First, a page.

- The success of most things depends upon knowing how long it will take to succeed.
- Charles de Montesquieu, Pensées Diverses
- How far high failure overleaps the bound
Of low successes.
- Lewis Morris, Epic of Hades, Story of Marsyasy
- Aut non tentaris, aut perfice.
- Either do not attempt at all, or go through with it.
- Ovid, Ars Amatoria, Book I. 389
- Acer et ad palmæ per se cursurus honores,
Si tamen horteris fortius ibit equus.
- A man can't be hid. He may be a pedler in the mountains, but the world will find him out to make him a king of finance. He may be carrying cabbages from Long Island, when the world will demand that he shall run the railways of a continent. He may be a groceryman on the canal, when the country shall come to him and put him in his career of usefulness. So that there comes a time finally when all the green barrels of petroleum in the land suggest but two names and one great company.
- Dr. John Paxton, sermon, He Could not be Hid (Aug. 25, 1889). Extract from The Sun (Aug. 26, 1889)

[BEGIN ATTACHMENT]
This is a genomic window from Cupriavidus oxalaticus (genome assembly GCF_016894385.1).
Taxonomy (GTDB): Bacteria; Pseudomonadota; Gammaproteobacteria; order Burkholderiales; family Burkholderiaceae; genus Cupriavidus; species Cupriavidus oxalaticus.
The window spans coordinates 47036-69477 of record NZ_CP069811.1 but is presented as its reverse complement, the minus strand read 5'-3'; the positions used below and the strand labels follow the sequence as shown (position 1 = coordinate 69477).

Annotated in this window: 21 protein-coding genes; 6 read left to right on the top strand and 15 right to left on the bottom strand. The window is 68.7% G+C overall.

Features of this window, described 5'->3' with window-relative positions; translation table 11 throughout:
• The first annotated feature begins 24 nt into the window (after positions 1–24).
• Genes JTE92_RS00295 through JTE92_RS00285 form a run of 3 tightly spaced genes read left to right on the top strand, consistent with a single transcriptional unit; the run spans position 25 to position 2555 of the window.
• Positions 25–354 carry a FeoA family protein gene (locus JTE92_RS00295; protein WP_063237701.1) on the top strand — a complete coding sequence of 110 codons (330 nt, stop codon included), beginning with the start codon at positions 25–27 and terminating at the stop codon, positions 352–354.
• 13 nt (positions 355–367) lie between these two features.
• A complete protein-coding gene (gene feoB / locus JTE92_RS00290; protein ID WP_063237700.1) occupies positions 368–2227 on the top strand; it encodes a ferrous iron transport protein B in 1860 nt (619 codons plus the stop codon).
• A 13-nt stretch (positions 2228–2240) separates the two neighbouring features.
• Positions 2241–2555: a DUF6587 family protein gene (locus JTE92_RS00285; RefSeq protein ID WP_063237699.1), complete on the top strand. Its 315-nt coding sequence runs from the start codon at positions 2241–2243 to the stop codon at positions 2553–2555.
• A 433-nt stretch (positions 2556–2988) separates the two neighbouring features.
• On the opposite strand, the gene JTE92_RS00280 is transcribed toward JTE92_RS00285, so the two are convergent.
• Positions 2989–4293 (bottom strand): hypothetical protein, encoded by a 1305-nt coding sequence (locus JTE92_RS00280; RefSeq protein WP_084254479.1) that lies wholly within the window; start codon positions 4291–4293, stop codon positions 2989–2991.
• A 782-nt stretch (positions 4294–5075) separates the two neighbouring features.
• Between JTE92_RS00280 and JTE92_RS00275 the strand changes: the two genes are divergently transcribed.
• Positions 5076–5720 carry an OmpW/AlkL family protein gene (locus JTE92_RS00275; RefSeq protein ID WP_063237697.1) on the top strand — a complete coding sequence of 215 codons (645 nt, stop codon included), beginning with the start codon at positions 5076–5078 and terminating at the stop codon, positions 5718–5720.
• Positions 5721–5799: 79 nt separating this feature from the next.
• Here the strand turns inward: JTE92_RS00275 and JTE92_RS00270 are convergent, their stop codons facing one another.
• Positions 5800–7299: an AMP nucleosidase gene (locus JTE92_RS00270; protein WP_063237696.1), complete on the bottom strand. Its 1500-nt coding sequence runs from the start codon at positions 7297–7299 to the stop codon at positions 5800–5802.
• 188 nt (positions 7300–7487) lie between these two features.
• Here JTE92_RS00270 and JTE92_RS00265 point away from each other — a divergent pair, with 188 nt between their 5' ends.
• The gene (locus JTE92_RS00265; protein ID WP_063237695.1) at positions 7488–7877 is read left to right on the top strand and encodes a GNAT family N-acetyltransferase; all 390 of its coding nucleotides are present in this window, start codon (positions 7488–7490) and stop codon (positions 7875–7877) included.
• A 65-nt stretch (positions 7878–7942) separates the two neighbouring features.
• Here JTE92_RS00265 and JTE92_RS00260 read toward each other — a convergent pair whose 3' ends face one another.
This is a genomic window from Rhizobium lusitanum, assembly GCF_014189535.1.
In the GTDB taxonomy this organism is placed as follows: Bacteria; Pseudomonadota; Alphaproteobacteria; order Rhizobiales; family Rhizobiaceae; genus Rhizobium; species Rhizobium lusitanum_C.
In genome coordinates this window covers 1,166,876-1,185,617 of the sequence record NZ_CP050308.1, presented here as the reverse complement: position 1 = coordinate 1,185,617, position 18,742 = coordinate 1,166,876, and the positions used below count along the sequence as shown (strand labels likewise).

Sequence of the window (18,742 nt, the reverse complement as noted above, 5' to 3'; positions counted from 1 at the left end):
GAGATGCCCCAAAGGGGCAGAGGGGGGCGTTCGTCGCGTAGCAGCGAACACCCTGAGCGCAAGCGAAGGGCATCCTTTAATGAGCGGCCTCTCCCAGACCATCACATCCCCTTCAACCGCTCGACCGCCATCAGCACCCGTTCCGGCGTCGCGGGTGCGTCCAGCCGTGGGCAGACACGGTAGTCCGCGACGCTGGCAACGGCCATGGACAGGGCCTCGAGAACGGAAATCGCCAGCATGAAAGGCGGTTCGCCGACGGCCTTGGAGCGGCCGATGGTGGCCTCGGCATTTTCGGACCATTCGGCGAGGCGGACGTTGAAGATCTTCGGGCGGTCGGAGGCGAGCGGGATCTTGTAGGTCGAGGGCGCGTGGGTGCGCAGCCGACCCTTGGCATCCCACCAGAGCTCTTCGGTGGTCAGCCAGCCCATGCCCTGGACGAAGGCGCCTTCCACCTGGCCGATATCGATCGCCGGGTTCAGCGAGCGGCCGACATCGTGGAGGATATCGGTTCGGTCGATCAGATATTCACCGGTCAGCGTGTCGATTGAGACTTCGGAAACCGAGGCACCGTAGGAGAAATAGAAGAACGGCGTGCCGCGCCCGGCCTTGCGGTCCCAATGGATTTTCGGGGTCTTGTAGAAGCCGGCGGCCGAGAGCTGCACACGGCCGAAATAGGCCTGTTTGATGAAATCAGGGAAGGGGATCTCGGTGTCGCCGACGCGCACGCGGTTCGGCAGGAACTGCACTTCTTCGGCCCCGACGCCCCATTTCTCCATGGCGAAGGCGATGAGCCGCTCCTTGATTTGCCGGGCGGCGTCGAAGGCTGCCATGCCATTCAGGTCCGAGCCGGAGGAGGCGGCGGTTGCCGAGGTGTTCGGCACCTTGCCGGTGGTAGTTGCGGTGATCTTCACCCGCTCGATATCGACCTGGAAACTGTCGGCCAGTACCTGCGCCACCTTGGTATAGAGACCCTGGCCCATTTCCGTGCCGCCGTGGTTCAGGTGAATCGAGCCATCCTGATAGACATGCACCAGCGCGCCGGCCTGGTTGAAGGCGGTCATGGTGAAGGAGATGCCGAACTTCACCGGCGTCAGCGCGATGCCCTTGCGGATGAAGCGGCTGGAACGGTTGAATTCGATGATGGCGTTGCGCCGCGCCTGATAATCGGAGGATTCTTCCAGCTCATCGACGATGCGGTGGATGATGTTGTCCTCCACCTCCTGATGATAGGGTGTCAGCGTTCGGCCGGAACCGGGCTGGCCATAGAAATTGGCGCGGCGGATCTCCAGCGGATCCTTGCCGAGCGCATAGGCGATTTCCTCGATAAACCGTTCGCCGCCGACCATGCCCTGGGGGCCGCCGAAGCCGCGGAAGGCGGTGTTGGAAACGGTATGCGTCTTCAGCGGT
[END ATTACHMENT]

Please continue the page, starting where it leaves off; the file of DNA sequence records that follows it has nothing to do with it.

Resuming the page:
- He that will not stoop for a pin will never be worth a pound.
- Pepys, Diary (Jan. 3, 1668). Quoted as a proverb by Sir W. Coventry to Charles II
- Successus improborum plures allicit.
- The success of the wicked entices many more.
- Phaedrus, Fables, II. 3. 7
- Sperat quidem animus: quo eveniat, diis in manu est.
- It may well be doubted whether human ingenuity can construct an enigma of the kind which human ingenuity may not, by proper application resolve.
- Edgar Allen Poe, The Gold Bug
- Say, shall my little bark attendant sail,
Pursue the triumph, and partake the gale?
- Alexander Pope, An Essay on Man (1733-34), Epistle 4, line 385
- In medio spatio mediocria firma locantur.
- It is best for man not to seek to climb too high, lest he fall.
- Free rendering of the Latin by Lord Chief Justice Popham in sentencing Raleigh to death, quoting Nicholas Bacon
- Promotion cometh neither from the east, nor from the west, nor from the south.
- Psalms. LXXV. 6
- Qui bien chante et bien danse fait un métier qui peu avance.
- Singing and dancing alone will not advance one in the world.
- Jean-Jacques Rousseau, Confessions, V
- He that climbs the tall tree has won right to the fruit,
He that leaps the wide gulf should prevail in his suit.
- Walter Scott, The Talisman, Chapter XXVI
- Honesta quædam scelera successus facit.